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Hi,
I love this song, and I often play it during gigs with my quartet.
The question is : what does this title mean?
During gigs I never know what to say about this one... Is it a reference to something? In what sense must "spirit" be taken? English is not my mother tongue, I surely miss something about this title...

https://youtu.be/0dFtZbha29M

Many thanks in advance
 

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I guess that it is a made up expression comprising “ Talk the talk & Walk the walk” ( to act in accordance to what one says) and the religious term "Walk in the spirit “( to show obedience to G-d’s will).

So, I guess, one is obedient to and enlightened by the Spirit (and here one may speculate any intended or not double entendre, I know this is not French but a French sounding English term....) but should also speak (play?) in the Spirit’s spirit.
 

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Another guess: I think it means something like "Walk and talk with spirit," which could mean acting with enthusiasm and inspiration, but also acting with what people sometimes call "mindfulness." But that's just a guess!
 

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Be spiritual with thought, action and ... even on a walk :)
After all, the melody is light and walking-rhythmic, at least for me ...
 

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Another guess: I think it means something like "Walk and talk with spirit," which could mean acting with enthusiasm and inspiration, but also acting with what people sometimes call "mindfulness." But that's just a guess!
This is what I'd hope it would mean, rather than some new age mumbo jumbo. It's also possible they just made it up on the spot and thought it sounded kind of cool or deep.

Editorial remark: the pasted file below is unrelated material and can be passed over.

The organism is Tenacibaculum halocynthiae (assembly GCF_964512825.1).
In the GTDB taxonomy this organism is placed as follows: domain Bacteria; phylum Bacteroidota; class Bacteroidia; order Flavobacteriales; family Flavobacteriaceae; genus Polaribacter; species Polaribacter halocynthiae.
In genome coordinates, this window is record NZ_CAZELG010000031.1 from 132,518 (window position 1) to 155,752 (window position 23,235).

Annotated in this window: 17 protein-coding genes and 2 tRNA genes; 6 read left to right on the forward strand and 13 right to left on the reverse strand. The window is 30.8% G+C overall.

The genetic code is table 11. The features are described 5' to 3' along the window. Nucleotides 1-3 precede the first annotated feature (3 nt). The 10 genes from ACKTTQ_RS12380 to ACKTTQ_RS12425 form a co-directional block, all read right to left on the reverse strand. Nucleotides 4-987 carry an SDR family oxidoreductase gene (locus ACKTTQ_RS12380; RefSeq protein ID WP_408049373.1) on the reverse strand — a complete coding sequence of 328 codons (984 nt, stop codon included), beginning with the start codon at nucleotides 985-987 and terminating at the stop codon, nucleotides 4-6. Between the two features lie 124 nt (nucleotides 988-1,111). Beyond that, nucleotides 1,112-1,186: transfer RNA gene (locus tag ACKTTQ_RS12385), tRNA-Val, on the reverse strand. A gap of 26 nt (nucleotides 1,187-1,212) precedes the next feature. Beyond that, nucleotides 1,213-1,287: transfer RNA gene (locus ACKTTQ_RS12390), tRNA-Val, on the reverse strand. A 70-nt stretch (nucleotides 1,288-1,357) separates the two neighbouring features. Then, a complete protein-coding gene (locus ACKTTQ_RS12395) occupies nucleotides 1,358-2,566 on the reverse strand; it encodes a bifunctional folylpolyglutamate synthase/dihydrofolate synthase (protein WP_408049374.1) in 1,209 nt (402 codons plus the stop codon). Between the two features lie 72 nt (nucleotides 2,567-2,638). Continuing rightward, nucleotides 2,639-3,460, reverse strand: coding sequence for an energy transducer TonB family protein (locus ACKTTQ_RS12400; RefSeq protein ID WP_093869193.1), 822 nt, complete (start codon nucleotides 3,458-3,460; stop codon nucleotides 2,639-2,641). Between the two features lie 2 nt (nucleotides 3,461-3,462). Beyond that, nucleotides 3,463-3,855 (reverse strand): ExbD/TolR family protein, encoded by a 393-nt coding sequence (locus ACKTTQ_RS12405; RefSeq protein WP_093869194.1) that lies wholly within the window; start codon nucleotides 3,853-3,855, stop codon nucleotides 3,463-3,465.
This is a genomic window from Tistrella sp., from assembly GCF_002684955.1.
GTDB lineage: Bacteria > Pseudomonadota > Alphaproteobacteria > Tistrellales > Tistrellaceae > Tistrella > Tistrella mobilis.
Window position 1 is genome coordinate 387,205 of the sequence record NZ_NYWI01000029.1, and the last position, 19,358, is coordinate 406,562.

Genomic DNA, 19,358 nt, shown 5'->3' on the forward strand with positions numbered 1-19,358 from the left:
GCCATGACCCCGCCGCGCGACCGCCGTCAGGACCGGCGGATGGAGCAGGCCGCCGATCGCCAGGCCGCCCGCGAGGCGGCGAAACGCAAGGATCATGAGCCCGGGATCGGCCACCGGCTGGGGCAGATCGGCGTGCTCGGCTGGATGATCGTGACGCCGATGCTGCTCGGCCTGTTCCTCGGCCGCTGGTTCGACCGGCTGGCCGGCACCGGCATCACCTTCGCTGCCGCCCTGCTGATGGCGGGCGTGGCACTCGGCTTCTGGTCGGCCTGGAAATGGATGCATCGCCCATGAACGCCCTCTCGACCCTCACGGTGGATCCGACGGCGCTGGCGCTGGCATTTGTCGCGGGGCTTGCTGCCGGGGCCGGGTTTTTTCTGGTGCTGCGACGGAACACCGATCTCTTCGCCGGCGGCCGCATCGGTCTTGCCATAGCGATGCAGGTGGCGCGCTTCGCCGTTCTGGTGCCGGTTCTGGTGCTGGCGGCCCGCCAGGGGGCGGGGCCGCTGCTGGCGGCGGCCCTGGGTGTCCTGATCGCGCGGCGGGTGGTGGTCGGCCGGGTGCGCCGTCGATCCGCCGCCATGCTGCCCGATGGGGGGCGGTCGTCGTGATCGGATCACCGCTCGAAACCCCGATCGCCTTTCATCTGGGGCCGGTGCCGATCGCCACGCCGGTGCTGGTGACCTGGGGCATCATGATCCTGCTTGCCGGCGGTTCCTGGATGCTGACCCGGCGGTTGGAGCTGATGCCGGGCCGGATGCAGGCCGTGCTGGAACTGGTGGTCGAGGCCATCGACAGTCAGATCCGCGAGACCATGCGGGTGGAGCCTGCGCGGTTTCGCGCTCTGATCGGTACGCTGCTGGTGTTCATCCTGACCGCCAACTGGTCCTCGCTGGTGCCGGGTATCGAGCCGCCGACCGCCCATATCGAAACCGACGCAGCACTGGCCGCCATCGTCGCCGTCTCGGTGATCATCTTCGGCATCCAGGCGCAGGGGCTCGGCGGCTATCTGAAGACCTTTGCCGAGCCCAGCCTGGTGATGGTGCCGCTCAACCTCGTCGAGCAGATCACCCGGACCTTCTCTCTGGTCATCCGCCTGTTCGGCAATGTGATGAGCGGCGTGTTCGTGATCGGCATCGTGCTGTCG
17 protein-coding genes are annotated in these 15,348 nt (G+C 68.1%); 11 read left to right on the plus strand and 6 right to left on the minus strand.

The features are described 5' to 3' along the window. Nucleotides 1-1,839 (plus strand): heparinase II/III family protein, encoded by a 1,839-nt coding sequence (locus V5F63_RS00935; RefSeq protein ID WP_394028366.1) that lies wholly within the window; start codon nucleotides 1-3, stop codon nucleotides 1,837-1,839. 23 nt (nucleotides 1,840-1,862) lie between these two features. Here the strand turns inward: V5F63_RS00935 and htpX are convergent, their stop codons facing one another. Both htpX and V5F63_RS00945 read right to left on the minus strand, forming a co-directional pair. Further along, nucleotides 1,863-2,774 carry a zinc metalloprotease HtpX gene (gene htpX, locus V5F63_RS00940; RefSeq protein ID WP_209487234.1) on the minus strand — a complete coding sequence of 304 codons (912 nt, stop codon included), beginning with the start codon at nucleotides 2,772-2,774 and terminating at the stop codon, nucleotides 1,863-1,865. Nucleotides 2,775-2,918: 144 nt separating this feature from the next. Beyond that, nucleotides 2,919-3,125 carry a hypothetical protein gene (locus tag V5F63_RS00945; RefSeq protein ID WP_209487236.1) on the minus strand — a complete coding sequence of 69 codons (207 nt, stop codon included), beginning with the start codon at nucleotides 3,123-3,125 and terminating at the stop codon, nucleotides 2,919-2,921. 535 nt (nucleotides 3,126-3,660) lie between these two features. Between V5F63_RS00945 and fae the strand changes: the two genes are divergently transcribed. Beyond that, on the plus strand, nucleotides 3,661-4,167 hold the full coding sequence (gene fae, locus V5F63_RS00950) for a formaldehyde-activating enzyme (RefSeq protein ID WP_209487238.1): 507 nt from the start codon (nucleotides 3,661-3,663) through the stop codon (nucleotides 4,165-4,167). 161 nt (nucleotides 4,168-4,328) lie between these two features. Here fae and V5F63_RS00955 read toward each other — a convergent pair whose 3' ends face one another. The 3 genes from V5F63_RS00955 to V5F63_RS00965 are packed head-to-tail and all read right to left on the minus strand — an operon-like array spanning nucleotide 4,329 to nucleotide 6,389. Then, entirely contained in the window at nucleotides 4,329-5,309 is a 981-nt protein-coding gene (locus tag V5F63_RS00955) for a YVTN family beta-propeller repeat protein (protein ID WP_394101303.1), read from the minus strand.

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This is what I'd hope it would mean, rather than some new age mumbo jumbo. It's also possible they just made it up on the spot and thought it sounded kind of cool or deep.
Well, McCoy Tyner wrote the song . The man definitely IS deep .
 

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Well, McCoy Tyner wrote the song . The man definitely IS deep .
+1. McCoy Tyner is one of my all time favorite piano players. I saw him play on a couple of occasions at Keystone Korner back in the 70s. He'd sound great on any tune, no matter what it was called. And yeah, that's a fantastic tune, regardless of its title!

I heard or read an interview with Charlie Parker where the interviewer asked him where he got the titles for his tunes or what the titles meant. His response, paraphrased, but pretty close to an exact quote: "I have no idea, they'd name them after I left the studio."
 

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I heard or read an interview with Charlie Parker where the interviewer asked him where he got the titles for his tunes or what the titles meant. His response, paraphrased, but pretty close to an exact quote: "I have no idea, they'd name them after I left the studio."
I remember that as well. If forced to bet, I would guess "Jazz Masters of the Forties" as the source, but I am on my third copy lent out and not returned. Kinda like "Goedel, Escher, Bach" so I could not check.

What is more, I recall the same content attributed to other musicians. That is, they were not interested in words, labels, or descriptions. They just laid down the music. The company, tired of asking, plumps down a title. Heck with it.

This is supposedly one of the reasons why Calvert Cleandome's version of "Honeysuckel Rose" ends up being entitled "F Major Romp" [besides attempts to evade royalties, perhaps].
 
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